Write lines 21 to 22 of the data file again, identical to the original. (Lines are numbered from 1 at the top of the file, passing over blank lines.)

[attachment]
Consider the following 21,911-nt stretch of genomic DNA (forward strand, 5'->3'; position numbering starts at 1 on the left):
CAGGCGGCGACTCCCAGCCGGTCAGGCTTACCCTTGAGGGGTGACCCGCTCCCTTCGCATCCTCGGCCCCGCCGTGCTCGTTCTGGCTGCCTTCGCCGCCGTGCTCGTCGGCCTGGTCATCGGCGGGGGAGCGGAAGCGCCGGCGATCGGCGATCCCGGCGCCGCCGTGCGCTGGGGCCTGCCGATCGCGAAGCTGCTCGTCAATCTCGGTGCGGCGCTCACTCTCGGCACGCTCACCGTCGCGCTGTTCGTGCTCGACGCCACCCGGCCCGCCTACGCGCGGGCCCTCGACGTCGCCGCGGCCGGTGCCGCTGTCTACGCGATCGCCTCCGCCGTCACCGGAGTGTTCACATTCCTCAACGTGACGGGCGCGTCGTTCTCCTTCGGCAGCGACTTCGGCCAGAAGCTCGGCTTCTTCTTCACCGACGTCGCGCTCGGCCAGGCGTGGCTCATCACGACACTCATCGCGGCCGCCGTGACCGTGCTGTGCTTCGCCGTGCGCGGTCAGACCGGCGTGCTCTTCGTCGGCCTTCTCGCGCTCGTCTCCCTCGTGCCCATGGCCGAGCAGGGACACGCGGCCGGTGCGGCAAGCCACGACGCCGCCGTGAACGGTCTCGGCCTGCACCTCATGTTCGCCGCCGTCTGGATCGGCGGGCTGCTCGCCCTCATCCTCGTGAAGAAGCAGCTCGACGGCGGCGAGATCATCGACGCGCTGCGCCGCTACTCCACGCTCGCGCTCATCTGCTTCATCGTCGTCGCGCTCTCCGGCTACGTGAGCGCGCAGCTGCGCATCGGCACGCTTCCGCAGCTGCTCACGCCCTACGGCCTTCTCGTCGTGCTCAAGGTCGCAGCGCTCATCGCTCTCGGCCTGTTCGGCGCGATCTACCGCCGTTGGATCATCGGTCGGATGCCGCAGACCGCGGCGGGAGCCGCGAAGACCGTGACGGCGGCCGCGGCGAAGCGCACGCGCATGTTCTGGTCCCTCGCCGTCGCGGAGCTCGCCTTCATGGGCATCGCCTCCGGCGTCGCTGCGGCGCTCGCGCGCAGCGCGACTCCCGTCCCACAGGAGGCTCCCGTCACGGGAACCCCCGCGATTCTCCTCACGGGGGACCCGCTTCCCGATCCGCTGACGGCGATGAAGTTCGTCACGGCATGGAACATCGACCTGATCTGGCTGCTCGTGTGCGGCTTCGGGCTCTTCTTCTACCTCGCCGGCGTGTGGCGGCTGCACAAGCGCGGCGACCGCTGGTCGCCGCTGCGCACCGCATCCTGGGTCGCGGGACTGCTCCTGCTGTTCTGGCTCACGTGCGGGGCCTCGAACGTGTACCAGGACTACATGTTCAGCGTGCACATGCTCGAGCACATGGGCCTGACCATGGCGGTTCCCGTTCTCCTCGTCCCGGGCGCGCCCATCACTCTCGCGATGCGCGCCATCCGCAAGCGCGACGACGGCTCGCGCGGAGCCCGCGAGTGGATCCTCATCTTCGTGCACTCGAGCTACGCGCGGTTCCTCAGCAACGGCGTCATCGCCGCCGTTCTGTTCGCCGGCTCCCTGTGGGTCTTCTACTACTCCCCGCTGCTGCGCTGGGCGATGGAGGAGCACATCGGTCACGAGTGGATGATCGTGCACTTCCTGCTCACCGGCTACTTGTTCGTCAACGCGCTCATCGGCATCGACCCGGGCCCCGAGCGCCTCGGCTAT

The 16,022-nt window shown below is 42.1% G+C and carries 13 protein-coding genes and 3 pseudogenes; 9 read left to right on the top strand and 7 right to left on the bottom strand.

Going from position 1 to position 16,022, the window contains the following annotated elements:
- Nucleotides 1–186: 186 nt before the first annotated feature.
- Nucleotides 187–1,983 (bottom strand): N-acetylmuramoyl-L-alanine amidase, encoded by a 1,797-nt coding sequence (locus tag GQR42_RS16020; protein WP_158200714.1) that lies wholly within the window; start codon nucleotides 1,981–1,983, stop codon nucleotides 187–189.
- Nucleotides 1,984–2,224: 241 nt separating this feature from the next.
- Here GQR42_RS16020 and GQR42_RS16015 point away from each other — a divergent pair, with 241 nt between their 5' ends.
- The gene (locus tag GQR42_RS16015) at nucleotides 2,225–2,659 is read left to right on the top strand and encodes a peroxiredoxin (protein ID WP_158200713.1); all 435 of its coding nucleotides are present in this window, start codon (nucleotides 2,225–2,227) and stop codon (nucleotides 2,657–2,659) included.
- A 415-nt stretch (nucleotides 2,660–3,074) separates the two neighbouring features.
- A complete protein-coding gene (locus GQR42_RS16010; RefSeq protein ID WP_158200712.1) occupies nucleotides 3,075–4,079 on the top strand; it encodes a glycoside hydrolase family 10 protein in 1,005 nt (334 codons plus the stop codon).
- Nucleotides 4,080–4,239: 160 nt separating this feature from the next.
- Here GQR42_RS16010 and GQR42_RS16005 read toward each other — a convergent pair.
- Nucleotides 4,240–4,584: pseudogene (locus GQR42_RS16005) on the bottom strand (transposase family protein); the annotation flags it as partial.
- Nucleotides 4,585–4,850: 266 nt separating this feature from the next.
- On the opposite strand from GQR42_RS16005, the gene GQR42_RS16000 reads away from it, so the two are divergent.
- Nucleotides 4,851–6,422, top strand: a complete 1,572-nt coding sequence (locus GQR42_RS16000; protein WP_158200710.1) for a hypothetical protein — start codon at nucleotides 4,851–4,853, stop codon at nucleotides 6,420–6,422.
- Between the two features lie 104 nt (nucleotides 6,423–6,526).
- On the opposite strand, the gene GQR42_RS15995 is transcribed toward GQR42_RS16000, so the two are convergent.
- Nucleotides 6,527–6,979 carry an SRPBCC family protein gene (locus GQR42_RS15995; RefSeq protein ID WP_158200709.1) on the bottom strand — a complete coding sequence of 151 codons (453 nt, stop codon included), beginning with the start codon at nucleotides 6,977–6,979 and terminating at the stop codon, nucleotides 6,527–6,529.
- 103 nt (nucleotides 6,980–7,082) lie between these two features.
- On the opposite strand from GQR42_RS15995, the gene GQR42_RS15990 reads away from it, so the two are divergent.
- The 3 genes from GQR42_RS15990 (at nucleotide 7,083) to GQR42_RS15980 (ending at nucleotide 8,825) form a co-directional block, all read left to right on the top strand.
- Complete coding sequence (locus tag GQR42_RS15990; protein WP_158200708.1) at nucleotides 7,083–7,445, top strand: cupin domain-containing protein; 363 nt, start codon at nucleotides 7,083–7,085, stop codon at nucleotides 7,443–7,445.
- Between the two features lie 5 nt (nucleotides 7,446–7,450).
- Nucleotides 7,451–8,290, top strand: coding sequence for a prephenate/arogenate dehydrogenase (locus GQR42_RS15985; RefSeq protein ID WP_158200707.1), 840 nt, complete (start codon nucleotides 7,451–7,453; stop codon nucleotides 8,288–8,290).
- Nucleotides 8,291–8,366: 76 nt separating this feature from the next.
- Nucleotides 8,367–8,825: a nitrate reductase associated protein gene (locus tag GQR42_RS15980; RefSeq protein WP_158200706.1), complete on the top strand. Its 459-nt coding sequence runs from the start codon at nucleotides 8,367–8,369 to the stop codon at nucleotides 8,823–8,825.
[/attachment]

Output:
- 103 nt (nucleotides 6,980–7,082) lie between these two features.
- On the opposite strand from GQR42_RS15995, the gene GQR42_RS15990 reads away from it, so the two are divergent.